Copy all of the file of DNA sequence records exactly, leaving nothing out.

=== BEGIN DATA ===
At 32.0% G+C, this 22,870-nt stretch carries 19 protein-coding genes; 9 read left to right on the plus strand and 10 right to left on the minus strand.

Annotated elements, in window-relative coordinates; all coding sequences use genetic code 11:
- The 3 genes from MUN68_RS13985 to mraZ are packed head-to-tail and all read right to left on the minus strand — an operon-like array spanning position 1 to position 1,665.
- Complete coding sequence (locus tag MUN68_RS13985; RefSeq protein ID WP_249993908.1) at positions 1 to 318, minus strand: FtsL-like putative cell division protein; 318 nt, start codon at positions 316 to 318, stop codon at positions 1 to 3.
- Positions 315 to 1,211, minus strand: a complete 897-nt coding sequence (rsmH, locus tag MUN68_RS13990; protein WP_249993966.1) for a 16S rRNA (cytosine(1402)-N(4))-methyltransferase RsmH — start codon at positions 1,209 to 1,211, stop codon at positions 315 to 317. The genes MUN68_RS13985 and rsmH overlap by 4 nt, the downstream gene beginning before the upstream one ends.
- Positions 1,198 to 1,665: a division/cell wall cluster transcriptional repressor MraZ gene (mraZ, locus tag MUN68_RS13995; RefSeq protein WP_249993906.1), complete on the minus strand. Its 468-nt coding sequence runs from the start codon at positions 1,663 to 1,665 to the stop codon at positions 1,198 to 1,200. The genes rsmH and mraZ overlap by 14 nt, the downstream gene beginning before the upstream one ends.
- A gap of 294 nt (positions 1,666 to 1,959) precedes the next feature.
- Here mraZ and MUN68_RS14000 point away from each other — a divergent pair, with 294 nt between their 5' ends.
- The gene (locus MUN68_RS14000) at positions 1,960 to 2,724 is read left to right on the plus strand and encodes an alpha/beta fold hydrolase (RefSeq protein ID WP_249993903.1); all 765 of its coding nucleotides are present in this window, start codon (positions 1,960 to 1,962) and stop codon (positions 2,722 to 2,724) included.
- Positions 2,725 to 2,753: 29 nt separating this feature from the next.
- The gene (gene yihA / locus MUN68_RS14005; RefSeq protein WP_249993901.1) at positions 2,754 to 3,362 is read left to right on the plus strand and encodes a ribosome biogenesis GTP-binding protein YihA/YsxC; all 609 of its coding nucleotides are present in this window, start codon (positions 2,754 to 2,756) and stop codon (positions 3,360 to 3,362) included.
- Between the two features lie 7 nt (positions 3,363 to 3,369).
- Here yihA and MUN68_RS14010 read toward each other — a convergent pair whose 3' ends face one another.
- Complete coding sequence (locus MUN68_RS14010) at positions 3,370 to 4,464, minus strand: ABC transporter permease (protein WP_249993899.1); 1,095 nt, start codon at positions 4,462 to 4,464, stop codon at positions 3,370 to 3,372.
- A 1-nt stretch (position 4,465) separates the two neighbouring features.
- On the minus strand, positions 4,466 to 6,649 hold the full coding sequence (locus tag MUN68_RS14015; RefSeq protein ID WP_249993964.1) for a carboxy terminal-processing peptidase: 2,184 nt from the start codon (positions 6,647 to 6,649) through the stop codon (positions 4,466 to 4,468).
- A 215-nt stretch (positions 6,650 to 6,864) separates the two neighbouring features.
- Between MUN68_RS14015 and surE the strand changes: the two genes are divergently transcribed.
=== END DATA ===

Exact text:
At 32.0% G+C, this 22,870-nt stretch carries 19 protein-coding genes; 9 read left to right on the plus strand and 10 right to left on the minus strand.

Annotated elements, in window-relative coordinates; all coding sequences use genetic code 11:
- The 3 genes from MUN68_RS13985 to mraZ are packed head-to-tail and all read right to left on the minus strand — an operon-like array spanning position 1 to position 1,665.
- Complete coding sequence (locus tag MUN68_RS13985; RefSeq protein ID WP_249993908.1) at positions 1 to 318, minus strand: FtsL-like putative cell division protein; 318 nt, start codon at positions 316 to 318, stop codon at positions 1 to 3.
- Positions 315 to 1,211, minus strand: a complete 897-nt coding sequence (rsmH, locus tag MUN68_RS13990; protein WP_249993966.1) for a 16S rRNA (cytosine(1402)-N(4))-methyltransferase RsmH — start codon at positions 1,209 to 1,211, stop codon at positions 315 to 317. The genes MUN68_RS13985 and rsmH overlap by 4 nt, the downstream gene beginning before the upstream one ends.
- Positions 1,198 to 1,665: a division/cell wall cluster transcriptional repressor MraZ gene (mraZ, locus tag MUN68_RS13995; RefSeq protein WP_249993906.1), complete on the minus strand. Its 468-nt coding sequence runs from the start codon at positions 1,663 to 1,665 to the stop codon at positions 1,198 to 1,200. The genes rsmH and mraZ overlap by 14 nt, the downstream gene beginning before the upstream one ends.
- A gap of 294 nt (positions 1,666 to 1,959) precedes the next feature.
- Here mraZ and MUN68_RS14000 point away from each other — a divergent pair, with 294 nt between their 5' ends.
- The gene (locus MUN68_RS14000) at positions 1,960 to 2,724 is read left to right on the plus strand and encodes an alpha/beta fold hydrolase (RefSeq protein ID WP_249993903.1); all 765 of its coding nucleotides are present in this window, start codon (positions 1,960 to 1,962) and stop codon (positions 2,722 to 2,724) included.
- Positions 2,725 to 2,753: 29 nt separating this feature from the next.
- The gene (gene yihA / locus MUN68_RS14005; RefSeq protein WP_249993901.1) at positions 2,754 to 3,362 is read left to right on the plus strand and encodes a ribosome biogenesis GTP-binding protein YihA/YsxC; all 609 of its coding nucleotides are present in this window, start codon (positions 2,754 to 2,756) and stop codon (positions 3,360 to 3,362) included.
- Between the two features lie 7 nt (positions 3,363 to 3,369).
- Here yihA and MUN68_RS14010 read toward each other — a convergent pair whose 3' ends face one another.
- Complete coding sequence (locus MUN68_RS14010) at positions 3,370 to 4,464, minus strand: ABC transporter permease (protein WP_249993899.1); 1,095 nt, start codon at positions 4,462 to 4,464, stop codon at positions 3,370 to 3,372.
- A 1-nt stretch (position 4,465) separates the two neighbouring features.
- On the minus strand, positions 4,466 to 6,649 hold the full coding sequence (locus tag MUN68_RS14015; RefSeq protein ID WP_249993964.1) for a carboxy terminal-processing peptidase: 2,184 nt from the start codon (positions 6,647 to 6,649) through the stop codon (positions 4,466 to 4,468).
- A 215-nt stretch (positions 6,650 to 6,864) separates the two neighbouring features.
- Between MUN68_RS14015 and surE the strand changes: the two genes are divergently transcribed.